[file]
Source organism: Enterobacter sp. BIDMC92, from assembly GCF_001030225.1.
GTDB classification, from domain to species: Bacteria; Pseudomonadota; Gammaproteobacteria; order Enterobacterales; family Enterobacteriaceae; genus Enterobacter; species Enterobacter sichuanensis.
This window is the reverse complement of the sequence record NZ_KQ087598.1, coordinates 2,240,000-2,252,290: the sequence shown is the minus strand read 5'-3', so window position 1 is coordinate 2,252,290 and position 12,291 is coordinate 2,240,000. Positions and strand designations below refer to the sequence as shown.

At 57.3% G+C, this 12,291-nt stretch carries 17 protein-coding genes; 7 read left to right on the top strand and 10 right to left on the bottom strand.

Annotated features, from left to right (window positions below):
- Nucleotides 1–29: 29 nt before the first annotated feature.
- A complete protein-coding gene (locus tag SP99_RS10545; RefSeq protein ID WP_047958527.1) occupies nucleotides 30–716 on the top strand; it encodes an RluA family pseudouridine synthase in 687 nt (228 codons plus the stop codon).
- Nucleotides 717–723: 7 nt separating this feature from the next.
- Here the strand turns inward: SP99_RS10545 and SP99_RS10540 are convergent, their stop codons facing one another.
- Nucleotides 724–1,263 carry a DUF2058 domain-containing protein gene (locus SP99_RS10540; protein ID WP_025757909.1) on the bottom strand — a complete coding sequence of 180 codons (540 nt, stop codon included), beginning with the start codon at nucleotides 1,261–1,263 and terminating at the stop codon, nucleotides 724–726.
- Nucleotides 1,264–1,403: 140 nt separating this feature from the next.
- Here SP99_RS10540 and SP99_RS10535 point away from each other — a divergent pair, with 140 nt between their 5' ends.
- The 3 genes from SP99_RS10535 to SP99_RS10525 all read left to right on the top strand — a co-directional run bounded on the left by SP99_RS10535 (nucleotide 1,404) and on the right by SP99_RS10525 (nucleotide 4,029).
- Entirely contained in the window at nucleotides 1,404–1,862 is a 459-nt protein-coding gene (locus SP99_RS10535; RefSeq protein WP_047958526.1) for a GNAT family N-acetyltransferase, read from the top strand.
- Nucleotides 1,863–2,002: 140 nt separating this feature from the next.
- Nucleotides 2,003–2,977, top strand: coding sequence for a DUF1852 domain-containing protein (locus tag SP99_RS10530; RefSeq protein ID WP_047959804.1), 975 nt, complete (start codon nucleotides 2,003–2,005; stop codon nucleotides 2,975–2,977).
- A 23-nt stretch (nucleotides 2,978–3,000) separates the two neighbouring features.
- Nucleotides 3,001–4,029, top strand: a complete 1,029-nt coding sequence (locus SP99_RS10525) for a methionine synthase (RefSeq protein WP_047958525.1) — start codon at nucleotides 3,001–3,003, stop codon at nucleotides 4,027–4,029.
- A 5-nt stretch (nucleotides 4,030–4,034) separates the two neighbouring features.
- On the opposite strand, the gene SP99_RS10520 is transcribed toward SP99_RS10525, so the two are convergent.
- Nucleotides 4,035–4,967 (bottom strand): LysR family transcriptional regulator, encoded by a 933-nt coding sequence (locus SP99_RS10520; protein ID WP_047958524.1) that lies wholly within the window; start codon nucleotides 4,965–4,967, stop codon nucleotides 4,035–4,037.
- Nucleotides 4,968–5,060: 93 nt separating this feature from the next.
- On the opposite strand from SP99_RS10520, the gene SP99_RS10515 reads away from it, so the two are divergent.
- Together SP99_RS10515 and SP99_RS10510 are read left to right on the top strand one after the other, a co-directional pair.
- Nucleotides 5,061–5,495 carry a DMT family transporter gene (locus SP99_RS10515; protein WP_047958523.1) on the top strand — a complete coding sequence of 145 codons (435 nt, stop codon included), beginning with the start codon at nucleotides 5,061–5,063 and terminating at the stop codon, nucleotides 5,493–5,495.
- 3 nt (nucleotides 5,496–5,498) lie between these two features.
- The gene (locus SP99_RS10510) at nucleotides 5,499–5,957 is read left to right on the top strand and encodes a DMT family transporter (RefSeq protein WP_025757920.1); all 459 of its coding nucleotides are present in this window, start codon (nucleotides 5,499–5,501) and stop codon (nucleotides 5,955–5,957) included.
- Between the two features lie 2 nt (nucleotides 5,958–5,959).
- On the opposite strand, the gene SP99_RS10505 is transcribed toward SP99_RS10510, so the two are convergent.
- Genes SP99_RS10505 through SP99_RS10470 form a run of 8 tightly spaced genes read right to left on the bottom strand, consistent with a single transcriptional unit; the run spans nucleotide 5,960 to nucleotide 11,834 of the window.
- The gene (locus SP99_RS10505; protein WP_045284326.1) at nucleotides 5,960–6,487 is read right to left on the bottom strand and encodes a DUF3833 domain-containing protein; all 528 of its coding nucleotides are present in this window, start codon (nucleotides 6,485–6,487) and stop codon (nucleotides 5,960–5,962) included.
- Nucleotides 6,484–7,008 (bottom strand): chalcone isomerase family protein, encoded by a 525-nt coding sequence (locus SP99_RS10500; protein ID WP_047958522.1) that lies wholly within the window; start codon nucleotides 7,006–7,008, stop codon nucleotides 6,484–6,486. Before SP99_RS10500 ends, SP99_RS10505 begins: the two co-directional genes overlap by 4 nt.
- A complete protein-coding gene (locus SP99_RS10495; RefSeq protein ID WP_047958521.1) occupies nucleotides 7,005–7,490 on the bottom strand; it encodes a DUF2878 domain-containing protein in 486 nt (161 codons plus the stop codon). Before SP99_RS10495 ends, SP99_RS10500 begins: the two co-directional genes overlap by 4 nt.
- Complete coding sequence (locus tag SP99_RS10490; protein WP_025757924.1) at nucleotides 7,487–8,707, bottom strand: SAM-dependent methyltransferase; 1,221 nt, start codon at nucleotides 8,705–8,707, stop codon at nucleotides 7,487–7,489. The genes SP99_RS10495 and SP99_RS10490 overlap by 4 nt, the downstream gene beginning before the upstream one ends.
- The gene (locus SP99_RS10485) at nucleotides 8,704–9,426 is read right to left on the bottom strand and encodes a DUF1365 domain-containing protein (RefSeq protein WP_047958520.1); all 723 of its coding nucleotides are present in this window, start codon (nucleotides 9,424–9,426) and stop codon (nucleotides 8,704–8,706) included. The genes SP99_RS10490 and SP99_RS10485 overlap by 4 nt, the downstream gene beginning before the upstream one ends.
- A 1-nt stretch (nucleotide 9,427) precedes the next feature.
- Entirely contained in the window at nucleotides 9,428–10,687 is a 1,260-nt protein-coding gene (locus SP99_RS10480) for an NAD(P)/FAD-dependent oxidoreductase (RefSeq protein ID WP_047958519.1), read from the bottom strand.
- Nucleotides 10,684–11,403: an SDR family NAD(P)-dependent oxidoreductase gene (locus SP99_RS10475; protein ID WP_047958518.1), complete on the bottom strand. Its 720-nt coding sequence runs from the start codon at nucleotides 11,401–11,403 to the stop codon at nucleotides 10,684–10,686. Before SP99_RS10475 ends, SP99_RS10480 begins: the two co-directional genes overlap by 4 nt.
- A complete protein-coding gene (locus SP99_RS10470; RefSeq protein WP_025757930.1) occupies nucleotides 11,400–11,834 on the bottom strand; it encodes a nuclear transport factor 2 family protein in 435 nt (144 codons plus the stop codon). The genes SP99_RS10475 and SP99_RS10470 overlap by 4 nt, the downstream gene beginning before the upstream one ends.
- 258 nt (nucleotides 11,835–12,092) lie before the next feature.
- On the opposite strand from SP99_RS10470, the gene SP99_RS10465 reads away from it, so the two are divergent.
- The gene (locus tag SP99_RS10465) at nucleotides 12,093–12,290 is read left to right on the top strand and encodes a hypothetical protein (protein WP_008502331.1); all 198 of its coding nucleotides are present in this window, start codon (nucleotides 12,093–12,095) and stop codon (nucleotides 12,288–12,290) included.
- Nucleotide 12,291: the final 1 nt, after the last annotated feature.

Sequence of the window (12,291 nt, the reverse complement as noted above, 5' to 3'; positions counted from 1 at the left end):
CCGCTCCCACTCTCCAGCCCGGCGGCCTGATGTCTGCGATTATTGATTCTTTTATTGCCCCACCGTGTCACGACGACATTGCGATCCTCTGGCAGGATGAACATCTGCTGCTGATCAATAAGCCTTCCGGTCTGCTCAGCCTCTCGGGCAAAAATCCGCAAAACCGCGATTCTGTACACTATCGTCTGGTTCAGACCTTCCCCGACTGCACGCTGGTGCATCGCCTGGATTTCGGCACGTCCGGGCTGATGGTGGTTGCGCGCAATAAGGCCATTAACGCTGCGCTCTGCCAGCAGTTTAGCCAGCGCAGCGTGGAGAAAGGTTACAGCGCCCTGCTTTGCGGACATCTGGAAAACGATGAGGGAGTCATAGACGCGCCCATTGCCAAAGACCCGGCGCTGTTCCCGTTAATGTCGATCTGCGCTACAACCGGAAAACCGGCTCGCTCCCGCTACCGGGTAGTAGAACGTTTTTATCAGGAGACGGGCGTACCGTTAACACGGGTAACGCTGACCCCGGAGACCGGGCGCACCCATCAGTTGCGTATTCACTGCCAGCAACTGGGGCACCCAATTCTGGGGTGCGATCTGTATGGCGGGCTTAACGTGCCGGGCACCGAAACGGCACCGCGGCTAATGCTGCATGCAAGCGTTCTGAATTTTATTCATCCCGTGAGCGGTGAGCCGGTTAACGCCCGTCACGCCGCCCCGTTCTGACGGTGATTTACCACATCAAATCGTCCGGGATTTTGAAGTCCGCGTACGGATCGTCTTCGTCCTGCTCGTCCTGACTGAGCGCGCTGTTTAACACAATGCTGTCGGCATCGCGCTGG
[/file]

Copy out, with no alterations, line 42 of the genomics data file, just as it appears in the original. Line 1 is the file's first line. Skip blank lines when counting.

- The gene (locus tag SP99_RS10465) at nucleotides 12,093–12,290 is read left to right on the top strand and encodes a hypothetical protein (protein WP_008502331.1); all 198 of its coding nucleotides are present in this window, start codon (nucleotides 12,093–12,095) and stop codon (nucleotides 12,288–12,290) included.